Breeding tiger barbs
What you will need
2 foot breeding tank with hood and light
- internal filter with peat layer
- sponge filter with air pump
- 100w heater stat
- floating plants
- Bushy plants round back and sides
- layer of glass marbles on the tank floor
Information and general care
Temperature of 73F and a ph of 6.8 with a hardness of 10dh. They need clean water so frequent water changes 10% per week minimum. Feed on dry food with the occasional live food and vegetable matter. They are an attractive shoaling fish so should be kept in groups of at least 6. They are tend to nip fins of slower, long finned fish, when in smaller groups so they might not make the ideal community fish. Having larger groups of 10 or more will lessen this risk. They can grow over 3″ and live for 7 years in the aquarium if well cared for.
They are a hardy species and can make for a good beginner fish.
There are some attractive colour varieties of tiger barbs. The green, red, platinum and the golden tiger barbs are mutated varieties. They can be excellent varieties to breed for the advancing aquarist who wants to do something more sophisticated. There is also a long finned variety. The better quality varieties fetch higher prices and might be a profitable source of income for the advanced breeder.
They become sexually mature when they are about 1.5 inch long. The females are noticeably plumper. When well cared for a female can breed every two weeks. Males can be a little aggressive with a female that is not quite ready and tear her fins. It might be better to attempt breeding with 2 females and 1 male. But if one of the females is not ready to breed she will just snack on the newly laid eggs of the breeding female.
Preparation for breeding
Raise the temperature slowly over a couple of days until it reaches 77F. Slowly reduce the ph to 6.5 or less(ph over 7.2 and they won’t breed) . The water should be quite soft (5dh). This can be achieved with rainwater or reverse osmosis water. Feed well with live food. Best is mosquito larvae. Add a little malachite green in the water to kill off any bacteria and fungus. When you see the fish being interested in mating, the female looking plump, the male develops a red nose. When the male nods his head down and starts flirting, then move the female to the breeding tank. The breeding tank should be prepared with the same water conditions as the main tank. Also move an established sponge filter into the breeding aquarium too.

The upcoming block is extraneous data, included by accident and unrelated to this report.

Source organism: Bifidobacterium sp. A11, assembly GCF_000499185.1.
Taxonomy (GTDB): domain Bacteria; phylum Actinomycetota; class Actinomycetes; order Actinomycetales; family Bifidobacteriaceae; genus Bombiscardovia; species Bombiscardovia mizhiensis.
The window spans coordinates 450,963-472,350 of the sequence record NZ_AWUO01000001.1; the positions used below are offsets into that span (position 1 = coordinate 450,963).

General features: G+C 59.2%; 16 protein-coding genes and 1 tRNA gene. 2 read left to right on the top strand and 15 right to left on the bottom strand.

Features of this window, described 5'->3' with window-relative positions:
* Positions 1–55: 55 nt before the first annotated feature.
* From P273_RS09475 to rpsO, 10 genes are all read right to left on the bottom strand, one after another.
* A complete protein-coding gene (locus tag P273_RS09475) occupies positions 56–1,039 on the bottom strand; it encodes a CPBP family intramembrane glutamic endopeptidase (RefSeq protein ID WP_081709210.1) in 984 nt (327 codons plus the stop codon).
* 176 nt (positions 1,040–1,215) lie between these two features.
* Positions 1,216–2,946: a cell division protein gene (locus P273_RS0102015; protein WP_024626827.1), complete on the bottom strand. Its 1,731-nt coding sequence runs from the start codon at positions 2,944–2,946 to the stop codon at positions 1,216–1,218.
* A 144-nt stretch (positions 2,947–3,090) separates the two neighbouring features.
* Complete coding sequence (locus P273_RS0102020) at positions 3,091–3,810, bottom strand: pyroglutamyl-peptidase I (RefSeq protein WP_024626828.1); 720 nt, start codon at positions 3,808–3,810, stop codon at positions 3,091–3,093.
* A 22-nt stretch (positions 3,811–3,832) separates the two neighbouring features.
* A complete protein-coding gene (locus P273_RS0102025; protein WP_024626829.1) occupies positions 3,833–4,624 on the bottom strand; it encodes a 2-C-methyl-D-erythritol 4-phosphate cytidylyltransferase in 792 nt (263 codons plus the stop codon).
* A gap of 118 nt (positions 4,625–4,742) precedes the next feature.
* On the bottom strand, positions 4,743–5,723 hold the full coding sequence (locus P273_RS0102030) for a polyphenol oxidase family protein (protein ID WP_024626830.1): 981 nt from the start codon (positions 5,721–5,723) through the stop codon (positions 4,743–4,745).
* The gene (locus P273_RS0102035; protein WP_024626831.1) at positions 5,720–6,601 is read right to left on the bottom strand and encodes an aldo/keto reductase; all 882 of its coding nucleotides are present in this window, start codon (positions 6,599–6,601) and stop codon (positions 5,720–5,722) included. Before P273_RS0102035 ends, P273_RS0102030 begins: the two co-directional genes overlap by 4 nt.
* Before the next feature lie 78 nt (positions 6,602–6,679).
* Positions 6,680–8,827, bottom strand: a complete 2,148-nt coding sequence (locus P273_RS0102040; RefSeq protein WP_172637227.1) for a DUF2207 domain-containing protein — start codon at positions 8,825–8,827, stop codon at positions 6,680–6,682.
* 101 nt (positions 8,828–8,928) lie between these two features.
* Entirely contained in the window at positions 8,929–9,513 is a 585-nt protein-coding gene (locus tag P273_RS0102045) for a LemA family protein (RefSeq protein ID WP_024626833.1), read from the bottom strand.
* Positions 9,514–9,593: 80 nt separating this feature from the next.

Place the female first in the breeding aquarium so she can get acquainted with spawning sites and hideouts. Add some malachite green for cleanliness. Later the same night add the male. Early next morning they should start breeding. The male will chase the female around the tank. The male nudging into the side of the female. The female will head towards the plants and over the tank floor. The male will get side to side with the female. She will release eggs which the male will fertilise. The eggs are slightly adhesive and should stick to the plants or fall between the marbles. Keep an eye on them they will carry on for hours. The female may lay up to 500 eggs depending on her size and her health.
Remove both male and female from the tank as soon as they have stopped spawning. They are avid egg eaters and will devour a good percentage of their own eggs give a chance.
Raising the fry
Darken the aquarium with paper, the eggs are sensitive to light. The eggs will hatch after 2 days depending on temperature. After a further 3 days the fry will become free swimming. At this point feed with infusoria. Feed insusoria for a week. At the end of the week start feeding with brineshrimp and microworms. Make sure the fry are big enough to start eating the brineshrimp and microworms. Keep with the water changes 10% every other day and keep up with the malachite green. After one month they should be about 0.5 inches long.